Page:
“Twenty production indicators were compared, including birth weight, weight at 140 days, carcass weight, mortalities and slaughter health checks. Reproductive performance indicators were also compared, including total pigs born, total born alive, total born dead, etc. Furthermore, over 97 meat quality and composition analysis traits were compared. The results indicated no statistically significant differences between the two groups. We have applied for FDA approval, which will have the final say on safety and efficacy in the United States.”

Are there no risks to human health by consuming pork of edited pigs?

“The safety of PIC’s PRRS-resistant pig is currently being evaluated by the United States Food and Drug Administration. As part of that process, PIC has submitted edible tissue compositional studies for FDA review. The CD163 protein has a proven track record of being safe for consumption in food derived from animals. In animals that inherited the genomic alteration, the CD163 protein is a shorter version of the unedited protein; the only difference is a single amino acid change. It is important to note that the pork is not from pigs directly edited but rather the offspring of edited pigs; animals edited were multiple generations in the past. It is expected that gene editing will have broad applications. At a high level, 3,500+ gene therapies are being developed for human medicine, half for cancer.”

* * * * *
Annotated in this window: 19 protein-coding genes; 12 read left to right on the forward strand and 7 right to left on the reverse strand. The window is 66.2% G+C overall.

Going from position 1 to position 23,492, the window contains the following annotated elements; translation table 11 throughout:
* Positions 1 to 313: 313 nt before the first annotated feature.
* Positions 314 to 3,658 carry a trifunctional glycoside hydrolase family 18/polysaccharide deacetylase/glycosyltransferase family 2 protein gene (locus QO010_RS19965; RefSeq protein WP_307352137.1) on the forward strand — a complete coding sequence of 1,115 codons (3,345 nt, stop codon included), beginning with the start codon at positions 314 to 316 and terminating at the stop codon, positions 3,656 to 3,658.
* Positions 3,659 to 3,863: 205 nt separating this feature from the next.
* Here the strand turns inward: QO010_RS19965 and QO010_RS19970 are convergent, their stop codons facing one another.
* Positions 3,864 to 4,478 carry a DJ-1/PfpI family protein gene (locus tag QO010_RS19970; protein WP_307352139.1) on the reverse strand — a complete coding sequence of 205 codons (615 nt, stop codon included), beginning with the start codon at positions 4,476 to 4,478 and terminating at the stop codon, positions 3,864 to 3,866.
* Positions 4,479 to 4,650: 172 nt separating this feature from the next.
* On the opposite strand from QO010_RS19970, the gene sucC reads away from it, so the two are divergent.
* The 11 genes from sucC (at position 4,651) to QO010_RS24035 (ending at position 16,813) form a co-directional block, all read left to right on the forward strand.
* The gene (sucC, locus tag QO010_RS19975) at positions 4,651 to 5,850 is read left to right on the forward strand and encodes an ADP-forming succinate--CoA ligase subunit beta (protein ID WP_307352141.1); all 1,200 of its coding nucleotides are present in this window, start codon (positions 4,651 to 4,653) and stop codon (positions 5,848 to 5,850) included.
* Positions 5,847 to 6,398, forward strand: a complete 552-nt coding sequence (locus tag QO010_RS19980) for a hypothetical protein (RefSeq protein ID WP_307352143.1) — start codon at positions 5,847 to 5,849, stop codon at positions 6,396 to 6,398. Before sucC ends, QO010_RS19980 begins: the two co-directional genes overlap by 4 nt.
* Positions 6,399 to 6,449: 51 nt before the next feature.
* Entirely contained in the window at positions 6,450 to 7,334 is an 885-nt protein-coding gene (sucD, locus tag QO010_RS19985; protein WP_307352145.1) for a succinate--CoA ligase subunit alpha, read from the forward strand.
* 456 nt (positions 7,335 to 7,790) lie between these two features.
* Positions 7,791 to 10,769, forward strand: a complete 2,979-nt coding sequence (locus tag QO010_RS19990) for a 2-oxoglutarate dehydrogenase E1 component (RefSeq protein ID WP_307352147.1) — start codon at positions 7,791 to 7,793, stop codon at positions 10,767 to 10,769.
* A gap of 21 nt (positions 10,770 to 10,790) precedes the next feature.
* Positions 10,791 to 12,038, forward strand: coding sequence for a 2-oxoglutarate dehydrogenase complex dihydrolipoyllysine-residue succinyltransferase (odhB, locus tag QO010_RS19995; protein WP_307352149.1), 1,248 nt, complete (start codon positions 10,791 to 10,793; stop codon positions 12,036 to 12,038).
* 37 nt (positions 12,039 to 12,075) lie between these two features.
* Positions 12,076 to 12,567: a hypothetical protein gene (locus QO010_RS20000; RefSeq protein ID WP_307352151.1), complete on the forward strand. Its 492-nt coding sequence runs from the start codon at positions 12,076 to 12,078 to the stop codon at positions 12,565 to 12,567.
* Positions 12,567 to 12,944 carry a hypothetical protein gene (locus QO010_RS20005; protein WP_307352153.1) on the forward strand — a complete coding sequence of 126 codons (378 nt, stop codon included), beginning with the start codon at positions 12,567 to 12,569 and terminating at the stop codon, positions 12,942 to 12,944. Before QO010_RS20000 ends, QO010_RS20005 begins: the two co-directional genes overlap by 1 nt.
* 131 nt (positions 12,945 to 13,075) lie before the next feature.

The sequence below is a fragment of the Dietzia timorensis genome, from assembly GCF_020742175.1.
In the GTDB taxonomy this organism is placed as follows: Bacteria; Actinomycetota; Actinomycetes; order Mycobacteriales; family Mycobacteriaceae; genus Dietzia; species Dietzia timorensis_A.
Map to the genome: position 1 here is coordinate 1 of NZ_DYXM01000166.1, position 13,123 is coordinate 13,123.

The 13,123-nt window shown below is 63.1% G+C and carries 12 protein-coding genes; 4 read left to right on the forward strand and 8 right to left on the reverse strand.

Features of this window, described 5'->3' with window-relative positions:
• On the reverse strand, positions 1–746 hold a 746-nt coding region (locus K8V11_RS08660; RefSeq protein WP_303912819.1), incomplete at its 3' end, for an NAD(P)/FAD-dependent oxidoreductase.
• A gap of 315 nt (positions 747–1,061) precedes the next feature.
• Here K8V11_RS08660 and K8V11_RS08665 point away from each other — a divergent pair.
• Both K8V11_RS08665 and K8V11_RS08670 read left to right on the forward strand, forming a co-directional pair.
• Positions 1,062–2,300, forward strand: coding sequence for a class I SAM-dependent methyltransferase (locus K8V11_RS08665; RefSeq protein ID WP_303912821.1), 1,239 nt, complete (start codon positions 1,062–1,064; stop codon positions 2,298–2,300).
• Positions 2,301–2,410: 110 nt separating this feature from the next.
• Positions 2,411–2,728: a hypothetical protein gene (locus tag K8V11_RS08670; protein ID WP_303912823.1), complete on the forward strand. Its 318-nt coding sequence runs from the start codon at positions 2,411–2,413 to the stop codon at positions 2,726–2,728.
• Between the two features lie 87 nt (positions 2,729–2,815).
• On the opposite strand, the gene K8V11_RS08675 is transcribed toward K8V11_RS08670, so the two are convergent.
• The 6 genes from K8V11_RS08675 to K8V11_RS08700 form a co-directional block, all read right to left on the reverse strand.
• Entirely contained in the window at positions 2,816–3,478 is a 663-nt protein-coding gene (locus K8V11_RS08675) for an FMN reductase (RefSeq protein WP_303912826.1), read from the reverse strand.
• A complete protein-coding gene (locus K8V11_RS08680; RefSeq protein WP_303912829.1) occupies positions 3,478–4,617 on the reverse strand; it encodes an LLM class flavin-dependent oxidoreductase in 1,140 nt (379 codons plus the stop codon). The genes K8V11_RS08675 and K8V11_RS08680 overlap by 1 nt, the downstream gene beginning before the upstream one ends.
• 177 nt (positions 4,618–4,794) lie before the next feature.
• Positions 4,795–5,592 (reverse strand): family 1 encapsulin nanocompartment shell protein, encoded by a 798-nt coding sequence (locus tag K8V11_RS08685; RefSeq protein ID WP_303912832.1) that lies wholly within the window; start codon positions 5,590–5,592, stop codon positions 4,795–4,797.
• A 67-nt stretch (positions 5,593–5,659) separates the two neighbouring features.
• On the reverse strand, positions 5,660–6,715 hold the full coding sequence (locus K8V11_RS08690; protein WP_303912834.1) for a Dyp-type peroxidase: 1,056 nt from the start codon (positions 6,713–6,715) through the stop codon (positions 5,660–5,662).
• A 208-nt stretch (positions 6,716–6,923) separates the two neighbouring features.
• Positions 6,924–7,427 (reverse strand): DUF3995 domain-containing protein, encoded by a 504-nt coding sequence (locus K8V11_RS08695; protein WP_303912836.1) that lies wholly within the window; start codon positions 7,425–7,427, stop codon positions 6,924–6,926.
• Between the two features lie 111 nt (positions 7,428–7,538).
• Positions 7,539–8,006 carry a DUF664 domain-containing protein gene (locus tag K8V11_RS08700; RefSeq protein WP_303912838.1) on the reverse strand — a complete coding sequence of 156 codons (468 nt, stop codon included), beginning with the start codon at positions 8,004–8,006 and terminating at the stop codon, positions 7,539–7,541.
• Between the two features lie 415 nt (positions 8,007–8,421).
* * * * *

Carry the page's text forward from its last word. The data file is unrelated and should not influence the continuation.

Will this intervention even work for future types of PRRSv that arise after mutations or recombinants?

“Like other RNA viruses, PRRSv is known for constantly changing. Therefore, we must be vigilant and monitor resistance over time. There are currently two types of PRRSv, types 1 and 2, and new classifications further divide the virus into different lineages (L1-L9) and sub-lineages. We tested resistance by exposing pigs to types 1 and 2 and multiple lineages. Our studies to date have included representative isolates of 90%+ of the most dominant and contemporary lineages and sub-lineages diagnosed in the United States. In pigs carrying two versions of the resistant gene (homozygous resistant), we couldn’t detect PRRSv genomic material (using the PCR test) or an immune response against the virus (using the ELISA antibody test) up to 21 days post-infection.